Gender And T2dm - Type 2 Diabetes Mellitus - Diapedia, The Living Textbook Of Diabetes

Gender And T2dm - Type 2 Diabetes Mellitus - Diapedia, The Living Textbook Of Diabetes

In the first half of the last century the prevalence of type 2 diabetes was higher among women than among men, but this trend has shifted, so more men than women are now diagnosed with type 2 diabetes . This change in the gender distribution of type 2 diabetes is mainly caused by a more sedentary lifestyle particularly among men, resulting in increased obesity. However, recent data have also shown that men develop diabetes at a lower degree of obesity than women a finding which adds support to the view that the pathogenesis of type 2 diabetes differs between men and women. Observations of sex differences in body fat distribution, insulin resistance, sex hormones, and blood glucose levels further support this notion. Figure 1: Cross-sectional abdominal magnetic resonance image of an obese woman and an obese man [1]. Obesity is one of the main risk factors for type 2 diabetes, and especially the abdominal visceral fat is associated with increased type 2 diabetes risk. Body fat distribution differs by sex [1] , and in general men have more abdominal fat, whereas women have more peripheral fat also denoted as apple versus pear shape. Looking into the abdominal fat, men also tend to have more visceral and hepatic fat than women, whereas women have more subcutaneous fat than men (Figure 1). In contrast to visceral fat, subcutaneous fat is associated with improved insulin sensitivity and is therefore protective against type 2 diabetes. Thus, the phenomenon that men develop diabetes at a lower body mass index than women [2] can be explained by the fact that men have more visceral fat for a given body mass index than women and thereby a higher relative risk for developing type 2 diabetes. Insulin resistance and blood glucose levels The sex differences in body fat distribution a Continue reading >>

Diabetes And Gender.

Diabetes And Gender.

Diabetes and Metabolism, Division of Medicine, University of Bristol, UK. It is often assumed that there is little or no sex bias within either Type I (insulin-dependent) or Type II (non-insulin-dependent) diabetes mellitus. This review considers evidence that sex effects of interest and importance are present in both forms of the disease. Type I diabetes is the only major organ-specific autoimmune disorder not to show a strong female bias. The overall sex ratio is roughly equal in children diagnosed under the age of 15 but while populations with the highest incidence all show male excess, the lowest risk populations studied, mostly of non-European origin, characteristically show a female bias. In contrast, male excess is a consistent finding in populations of European origin aged 15-40 years, with an approximate 3:2 male:female ratio. This ratio has remained constant in young adults over two or three generations in some populations. Further, fathers with Type I diabetes are more likely than affected mothers to transmit the condition to their offspring. Women of childbearing age are therefore less likely to develop Type I diabetes, and--should this occur--are less likely to transmit it to their offspring. Type II diabetes showed a pronounced female excess in the first half of the last century but is now equally prevalent among men and women in most populations, with some evidence of male preponderance in early middle age. Men seem more susceptible than women to the consequences of indolence and obesity, possibly due to differences in insulin sensitivity and regional fat deposition. Women are, however, more likely to transmit Type II diabetes to their offspring. Understanding these experiments of nature might suggest ways of influencing the early course of both forms of Continue reading >>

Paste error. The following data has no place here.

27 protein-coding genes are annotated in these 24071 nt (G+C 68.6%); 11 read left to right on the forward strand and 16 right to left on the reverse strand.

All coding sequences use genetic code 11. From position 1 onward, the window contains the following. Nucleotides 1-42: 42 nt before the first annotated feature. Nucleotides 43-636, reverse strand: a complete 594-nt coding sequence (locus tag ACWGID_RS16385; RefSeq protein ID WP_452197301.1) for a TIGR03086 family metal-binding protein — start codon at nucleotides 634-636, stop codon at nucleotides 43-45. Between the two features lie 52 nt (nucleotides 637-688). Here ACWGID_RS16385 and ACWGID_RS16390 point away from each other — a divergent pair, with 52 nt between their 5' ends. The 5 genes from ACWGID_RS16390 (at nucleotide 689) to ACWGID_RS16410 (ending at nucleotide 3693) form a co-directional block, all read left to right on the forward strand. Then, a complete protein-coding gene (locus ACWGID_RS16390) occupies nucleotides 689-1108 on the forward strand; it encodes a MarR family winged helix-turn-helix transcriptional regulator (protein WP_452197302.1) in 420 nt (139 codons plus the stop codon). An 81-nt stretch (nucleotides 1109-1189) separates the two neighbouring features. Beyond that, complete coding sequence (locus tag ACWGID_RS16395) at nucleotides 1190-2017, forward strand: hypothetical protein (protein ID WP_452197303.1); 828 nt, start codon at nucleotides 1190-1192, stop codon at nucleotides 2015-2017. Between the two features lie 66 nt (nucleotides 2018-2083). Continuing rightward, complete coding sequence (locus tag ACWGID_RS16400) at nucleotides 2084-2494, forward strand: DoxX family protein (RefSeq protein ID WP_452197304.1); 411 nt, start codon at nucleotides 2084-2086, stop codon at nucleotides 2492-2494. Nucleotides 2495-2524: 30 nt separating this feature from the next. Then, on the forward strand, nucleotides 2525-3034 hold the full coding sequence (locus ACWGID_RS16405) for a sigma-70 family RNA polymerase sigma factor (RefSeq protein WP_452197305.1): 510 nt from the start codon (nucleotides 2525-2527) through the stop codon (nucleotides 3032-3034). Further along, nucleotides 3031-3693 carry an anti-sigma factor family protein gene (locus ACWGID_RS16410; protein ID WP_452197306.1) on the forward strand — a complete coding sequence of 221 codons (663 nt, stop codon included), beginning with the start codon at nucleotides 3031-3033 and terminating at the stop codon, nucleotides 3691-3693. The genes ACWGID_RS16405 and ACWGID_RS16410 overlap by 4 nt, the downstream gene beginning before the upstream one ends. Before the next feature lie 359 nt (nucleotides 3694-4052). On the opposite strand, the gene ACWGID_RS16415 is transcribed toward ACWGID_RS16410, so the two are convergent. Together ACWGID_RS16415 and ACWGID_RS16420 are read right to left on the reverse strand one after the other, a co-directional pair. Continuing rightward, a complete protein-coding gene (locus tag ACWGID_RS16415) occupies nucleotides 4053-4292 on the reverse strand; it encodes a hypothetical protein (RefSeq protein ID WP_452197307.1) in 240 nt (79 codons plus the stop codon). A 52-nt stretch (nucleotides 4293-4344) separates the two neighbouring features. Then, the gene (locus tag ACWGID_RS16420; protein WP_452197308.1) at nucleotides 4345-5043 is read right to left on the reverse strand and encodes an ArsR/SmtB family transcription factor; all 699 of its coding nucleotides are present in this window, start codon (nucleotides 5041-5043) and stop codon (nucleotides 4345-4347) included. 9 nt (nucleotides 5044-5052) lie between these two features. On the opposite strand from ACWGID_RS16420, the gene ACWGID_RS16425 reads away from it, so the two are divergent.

Gender Play – The Relationship Between Gender And Diabetes

Gender Play – The Relationship Between Gender And Diabetes